Monday, July 6, 2009

June 12, 2009, Project Launch at the Metropolitan Museum of Art in New York

What a joy it was to celebrate Rembrandt at our launch and to open our project to activity now by children and adults! Let us tell you about June 12th at the Metropolitan Museum of Art.

About 75 invited guests gathered in the Bonnie J. Sacerdote Lecture Hall of the Ruth and Harold D. Uris Center for Education. Distinguished speakers included Joseph Piro, faculty at Long Island University and director of the grant, Walter Liedtke, Curator of European Paintings at the Met, David Steinberg, President of Long Island University, William Craig Rice, Director of the Division of Education Programs at the NEH, and Andrea Bayer, Curator of European Paintings and Interim Head of Education at the Met. Then, the website was shown with opportunities for the audience to ask questions and envision possibilities. Of great significance is that the website is the home of the project and the place to connect to resources, activities, and contributions. But, the project can happen anywhere, at anytime, with anyone.

The guests saw the 20 highlighted works, information about each, including a larger image with rollovers, the capacity to zoom into each work, and a description. Each work is linked to teaching lesson suggestions and some have audio e-docents. All saw the timeline, resources related to varied facets of the project, links to primary historical documents, multimedia slideshows, a theoretical framework, standards, and various suggested activities. There is a new section now begun for more than the 20 works.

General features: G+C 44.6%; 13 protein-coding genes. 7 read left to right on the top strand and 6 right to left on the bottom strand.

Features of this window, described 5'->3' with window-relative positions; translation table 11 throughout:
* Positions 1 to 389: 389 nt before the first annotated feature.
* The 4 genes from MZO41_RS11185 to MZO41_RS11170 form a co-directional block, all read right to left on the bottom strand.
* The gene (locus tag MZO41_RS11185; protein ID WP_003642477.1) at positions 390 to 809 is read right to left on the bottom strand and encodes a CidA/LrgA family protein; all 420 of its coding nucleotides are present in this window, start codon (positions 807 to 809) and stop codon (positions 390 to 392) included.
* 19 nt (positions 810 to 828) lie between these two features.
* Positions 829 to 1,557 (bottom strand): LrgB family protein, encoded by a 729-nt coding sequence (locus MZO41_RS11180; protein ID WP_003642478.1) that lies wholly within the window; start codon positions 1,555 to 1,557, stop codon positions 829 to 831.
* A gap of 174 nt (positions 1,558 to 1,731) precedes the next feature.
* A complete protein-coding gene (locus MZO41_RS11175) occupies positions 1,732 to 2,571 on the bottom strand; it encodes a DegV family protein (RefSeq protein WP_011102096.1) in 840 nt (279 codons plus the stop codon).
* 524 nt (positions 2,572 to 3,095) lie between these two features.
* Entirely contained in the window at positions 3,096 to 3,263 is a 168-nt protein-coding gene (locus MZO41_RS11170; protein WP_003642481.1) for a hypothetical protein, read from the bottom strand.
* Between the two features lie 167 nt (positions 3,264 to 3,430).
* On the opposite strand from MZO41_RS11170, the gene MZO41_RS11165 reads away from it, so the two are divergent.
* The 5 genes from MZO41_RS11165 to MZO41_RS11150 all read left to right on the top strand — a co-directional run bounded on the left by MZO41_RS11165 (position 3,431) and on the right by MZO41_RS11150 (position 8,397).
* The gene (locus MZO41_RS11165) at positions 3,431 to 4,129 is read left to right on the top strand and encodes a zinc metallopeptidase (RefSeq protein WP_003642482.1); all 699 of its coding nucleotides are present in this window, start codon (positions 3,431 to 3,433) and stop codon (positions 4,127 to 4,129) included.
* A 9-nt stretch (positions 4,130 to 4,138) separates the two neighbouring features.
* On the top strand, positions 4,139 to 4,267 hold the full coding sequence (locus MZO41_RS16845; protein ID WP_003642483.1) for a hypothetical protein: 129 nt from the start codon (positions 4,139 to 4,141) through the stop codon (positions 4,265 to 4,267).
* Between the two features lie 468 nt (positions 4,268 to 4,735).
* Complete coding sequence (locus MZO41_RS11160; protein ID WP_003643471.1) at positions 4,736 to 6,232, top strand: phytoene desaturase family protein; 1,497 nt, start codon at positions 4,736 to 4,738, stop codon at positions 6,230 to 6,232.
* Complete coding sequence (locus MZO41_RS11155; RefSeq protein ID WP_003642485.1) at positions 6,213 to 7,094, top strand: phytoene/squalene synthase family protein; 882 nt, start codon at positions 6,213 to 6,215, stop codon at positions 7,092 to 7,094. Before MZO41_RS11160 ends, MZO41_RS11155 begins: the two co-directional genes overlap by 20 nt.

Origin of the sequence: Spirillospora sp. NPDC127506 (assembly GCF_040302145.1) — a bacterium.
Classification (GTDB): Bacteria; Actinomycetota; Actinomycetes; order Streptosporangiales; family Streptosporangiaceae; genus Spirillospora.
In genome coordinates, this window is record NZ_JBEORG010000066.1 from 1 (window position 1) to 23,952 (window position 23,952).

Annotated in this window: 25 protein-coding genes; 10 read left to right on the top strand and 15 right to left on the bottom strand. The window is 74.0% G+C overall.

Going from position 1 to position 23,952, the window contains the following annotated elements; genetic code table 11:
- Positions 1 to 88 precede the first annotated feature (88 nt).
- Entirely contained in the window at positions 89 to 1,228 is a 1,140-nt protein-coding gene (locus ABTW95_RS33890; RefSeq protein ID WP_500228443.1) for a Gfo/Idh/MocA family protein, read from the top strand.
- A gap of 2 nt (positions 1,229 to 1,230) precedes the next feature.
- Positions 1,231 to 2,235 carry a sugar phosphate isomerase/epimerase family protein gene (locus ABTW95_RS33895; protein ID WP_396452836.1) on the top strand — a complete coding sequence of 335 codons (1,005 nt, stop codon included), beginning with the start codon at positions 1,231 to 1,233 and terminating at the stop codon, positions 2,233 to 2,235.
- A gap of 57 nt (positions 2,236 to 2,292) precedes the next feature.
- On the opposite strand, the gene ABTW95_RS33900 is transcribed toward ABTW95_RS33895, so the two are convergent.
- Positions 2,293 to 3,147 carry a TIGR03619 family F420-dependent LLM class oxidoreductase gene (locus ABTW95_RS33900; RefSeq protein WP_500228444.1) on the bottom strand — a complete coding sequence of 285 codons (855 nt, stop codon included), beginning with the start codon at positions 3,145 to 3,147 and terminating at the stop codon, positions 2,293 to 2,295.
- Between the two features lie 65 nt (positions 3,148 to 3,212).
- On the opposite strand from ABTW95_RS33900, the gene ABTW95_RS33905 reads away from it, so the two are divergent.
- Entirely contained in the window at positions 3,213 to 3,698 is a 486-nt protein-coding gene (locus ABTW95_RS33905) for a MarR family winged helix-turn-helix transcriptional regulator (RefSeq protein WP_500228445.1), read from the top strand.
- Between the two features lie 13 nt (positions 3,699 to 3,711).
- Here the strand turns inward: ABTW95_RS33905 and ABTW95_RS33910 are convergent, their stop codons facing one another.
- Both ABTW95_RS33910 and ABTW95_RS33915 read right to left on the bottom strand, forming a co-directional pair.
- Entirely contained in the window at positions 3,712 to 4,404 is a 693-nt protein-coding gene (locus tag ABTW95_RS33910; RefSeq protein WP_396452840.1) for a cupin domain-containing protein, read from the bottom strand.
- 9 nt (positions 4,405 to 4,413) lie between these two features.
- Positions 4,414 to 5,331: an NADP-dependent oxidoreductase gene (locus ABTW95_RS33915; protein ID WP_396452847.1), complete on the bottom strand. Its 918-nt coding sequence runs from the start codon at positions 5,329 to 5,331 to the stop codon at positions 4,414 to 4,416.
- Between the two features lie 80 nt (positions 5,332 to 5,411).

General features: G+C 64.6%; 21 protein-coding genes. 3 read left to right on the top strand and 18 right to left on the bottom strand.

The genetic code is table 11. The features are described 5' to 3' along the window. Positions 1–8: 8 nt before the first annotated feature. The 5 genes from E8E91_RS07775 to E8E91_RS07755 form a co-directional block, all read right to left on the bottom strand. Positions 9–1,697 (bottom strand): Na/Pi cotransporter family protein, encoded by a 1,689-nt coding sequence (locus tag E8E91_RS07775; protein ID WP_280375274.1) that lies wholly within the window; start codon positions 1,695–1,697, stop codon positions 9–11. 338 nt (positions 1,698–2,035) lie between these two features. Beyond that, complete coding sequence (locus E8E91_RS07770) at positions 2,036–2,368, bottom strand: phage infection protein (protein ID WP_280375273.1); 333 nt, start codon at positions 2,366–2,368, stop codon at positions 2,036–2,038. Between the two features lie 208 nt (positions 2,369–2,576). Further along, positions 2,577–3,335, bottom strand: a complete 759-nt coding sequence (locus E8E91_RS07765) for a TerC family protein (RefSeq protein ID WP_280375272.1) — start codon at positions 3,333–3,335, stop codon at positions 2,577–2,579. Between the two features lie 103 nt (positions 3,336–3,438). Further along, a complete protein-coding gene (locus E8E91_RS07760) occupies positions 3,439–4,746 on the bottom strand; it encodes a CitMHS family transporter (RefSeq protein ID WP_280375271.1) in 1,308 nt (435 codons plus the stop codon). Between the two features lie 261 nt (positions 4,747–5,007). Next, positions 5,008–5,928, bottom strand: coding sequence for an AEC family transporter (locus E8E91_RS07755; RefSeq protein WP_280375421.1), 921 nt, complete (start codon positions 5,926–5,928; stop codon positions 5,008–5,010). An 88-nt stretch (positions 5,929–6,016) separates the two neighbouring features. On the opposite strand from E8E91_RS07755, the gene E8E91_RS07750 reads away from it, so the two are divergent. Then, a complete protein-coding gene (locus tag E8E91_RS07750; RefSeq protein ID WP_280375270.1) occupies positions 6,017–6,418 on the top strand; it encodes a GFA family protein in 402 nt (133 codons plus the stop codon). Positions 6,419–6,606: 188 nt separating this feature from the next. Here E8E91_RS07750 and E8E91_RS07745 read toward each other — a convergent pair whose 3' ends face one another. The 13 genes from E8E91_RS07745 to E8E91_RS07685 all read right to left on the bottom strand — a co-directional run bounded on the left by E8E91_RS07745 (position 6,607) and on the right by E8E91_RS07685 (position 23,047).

One highlighted activity was the opening of the virtual reality space we will use, our replica of the Rembrandt House in Amsterdam. Participants who would like to download and install Second Life and create an avatar, are invited into the Rembrandt House for conversations, presentations, casual support, play acting life in 17th century Holland, and more. A calendar gives dates and times of meetings and will be filled in during the coming months. July 15 will include a celebration of Rembrandt’s birthday.

As the formal presentation ended, all were invited into the European Galleries upstairs in the museum to see the Met’s Rembrandts. We tried to make the point that the digitized image was no substitute for the real thing. We hope all who participate in the project in the years to come will seek out the works themselves in museums around the country and around the world. To end our launch in the space of the works was like magic.

For those of you who attended, feel free to comment here and add your observations.

Saturday, June 21, 2008

Launching our Rembrandt site

Welcome to Rembrandt and Collections of his Art in America, a National Endowment for the Humanities project. Please explore our website to learn about Rembrandt, his art and times. If you are a middle or high school teacher, you will find resources for using our site with your students. You do not need to be a teacher, though, to join us. Whoever you are, welcome!

The project team designed a site to offer triggers for engagement and invitations to engage. You might wish to explore the site and engage in activities yourself or with others. Products related to the site may be hung in our gallery. Perhaps you create writings, images, videos, podcasts, websites. We will archive suitable submissions in an accessible online database and periodically highlight some. And... you may wish to join in through in-person or online conversations, video conferences and events. These will be announced here and on our website. And... you may wish to respond to this blog. Feel free to comment on the various blog entries and suggest blog entries. We will select some and include them, with your name and affiliation, if you wish.

As we launch our site, it will come alive as you enter its space and contribute! Welcome!